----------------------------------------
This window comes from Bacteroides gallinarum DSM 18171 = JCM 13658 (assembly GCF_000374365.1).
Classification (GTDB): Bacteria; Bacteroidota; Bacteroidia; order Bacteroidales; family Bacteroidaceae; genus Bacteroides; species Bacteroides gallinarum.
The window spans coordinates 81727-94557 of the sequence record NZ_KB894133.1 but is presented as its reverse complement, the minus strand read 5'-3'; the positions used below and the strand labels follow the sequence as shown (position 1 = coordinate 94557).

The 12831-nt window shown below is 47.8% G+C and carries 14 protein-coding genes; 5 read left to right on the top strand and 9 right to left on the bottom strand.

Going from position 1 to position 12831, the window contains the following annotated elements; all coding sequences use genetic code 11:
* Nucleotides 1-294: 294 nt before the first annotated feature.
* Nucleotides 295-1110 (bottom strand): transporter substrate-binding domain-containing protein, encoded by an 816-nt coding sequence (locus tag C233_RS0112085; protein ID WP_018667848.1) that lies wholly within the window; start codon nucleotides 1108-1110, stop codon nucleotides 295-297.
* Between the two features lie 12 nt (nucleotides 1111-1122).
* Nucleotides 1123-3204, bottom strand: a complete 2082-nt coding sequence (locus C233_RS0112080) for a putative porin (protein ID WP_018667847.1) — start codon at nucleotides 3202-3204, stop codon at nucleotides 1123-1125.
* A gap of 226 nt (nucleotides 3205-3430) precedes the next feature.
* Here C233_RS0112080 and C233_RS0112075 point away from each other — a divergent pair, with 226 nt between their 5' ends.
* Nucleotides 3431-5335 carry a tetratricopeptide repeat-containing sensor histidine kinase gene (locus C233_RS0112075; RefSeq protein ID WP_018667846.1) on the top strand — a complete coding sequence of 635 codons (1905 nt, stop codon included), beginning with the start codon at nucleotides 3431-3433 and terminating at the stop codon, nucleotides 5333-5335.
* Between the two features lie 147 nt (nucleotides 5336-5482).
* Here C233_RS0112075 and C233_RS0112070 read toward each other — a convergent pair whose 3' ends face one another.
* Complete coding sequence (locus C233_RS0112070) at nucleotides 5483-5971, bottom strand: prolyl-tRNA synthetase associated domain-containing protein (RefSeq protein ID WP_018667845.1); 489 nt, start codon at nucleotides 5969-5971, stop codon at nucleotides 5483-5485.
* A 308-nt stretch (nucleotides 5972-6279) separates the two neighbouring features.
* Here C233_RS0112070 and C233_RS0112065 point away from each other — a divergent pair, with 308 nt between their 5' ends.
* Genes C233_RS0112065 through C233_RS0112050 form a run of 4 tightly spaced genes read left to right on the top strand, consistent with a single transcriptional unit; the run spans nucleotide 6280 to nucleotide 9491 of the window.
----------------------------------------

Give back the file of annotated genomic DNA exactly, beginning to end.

This window comes from Bacteroides gallinarum DSM 18171 = JCM 13658 (assembly GCF_000374365.1).
Classification (GTDB): Bacteria; Bacteroidota; Bacteroidia; order Bacteroidales; family Bacteroidaceae; genus Bacteroides; species Bacteroides gallinarum.
The window spans coordinates 81727-94557 of the sequence record NZ_KB894133.1 but is presented as its reverse complement, the minus strand read 5'-3'; the positions used below and the strand labels follow the sequence as shown (position 1 = coordinate 94557).

The 12831-nt window shown below is 47.8% G+C and carries 14 protein-coding genes; 5 read left to right on the top strand and 9 right to left on the bottom strand.

Going from position 1 to position 12831, the window contains the following annotated elements; all coding sequences use genetic code 11:
* Nucleotides 1-294: 294 nt before the first annotated feature.
* Nucleotides 295-1110 (bottom strand): transporter substrate-binding domain-containing protein, encoded by an 816-nt coding sequence (locus tag C233_RS0112085; protein ID WP_018667848.1) that lies wholly within the window; start codon nucleotides 1108-1110, stop codon nucleotides 295-297.
* Between the two features lie 12 nt (nucleotides 1111-1122).
* Nucleotides 1123-3204, bottom strand: a complete 2082-nt coding sequence (locus C233_RS0112080) for a putative porin (protein ID WP_018667847.1) — start codon at nucleotides 3202-3204, stop codon at nucleotides 1123-1125.
* A gap of 226 nt (nucleotides 3205-3430) precedes the next feature.
* Here C233_RS0112080 and C233_RS0112075 point away from each other — a divergent pair, with 226 nt between their 5' ends.
* Nucleotides 3431-5335 carry a tetratricopeptide repeat-containing sensor histidine kinase gene (locus C233_RS0112075; RefSeq protein ID WP_018667846.1) on the top strand — a complete coding sequence of 635 codons (1905 nt, stop codon included), beginning with the start codon at nucleotides 3431-3433 and terminating at the stop codon, nucleotides 5333-5335.
* Between the two features lie 147 nt (nucleotides 5336-5482).
* Here C233_RS0112075 and C233_RS0112070 read toward each other — a convergent pair whose 3' ends face one another.
* Complete coding sequence (locus C233_RS0112070) at nucleotides 5483-5971, bottom strand: prolyl-tRNA synthetase associated domain-containing protein (RefSeq protein ID WP_018667845.1); 489 nt, start codon at nucleotides 5969-5971, stop codon at nucleotides 5483-5485.
* A 308-nt stretch (nucleotides 5972-6279) separates the two neighbouring features.
* Here C233_RS0112070 and C233_RS0112065 point away from each other — a divergent pair, with 308 nt between their 5' ends.
* Genes C233_RS0112065 through C233_RS0112050 form a run of 4 tightly spaced genes read left to right on the top strand, consistent with a single transcriptional unit; the run spans nucleotide 6280 to nucleotide 9491 of the window.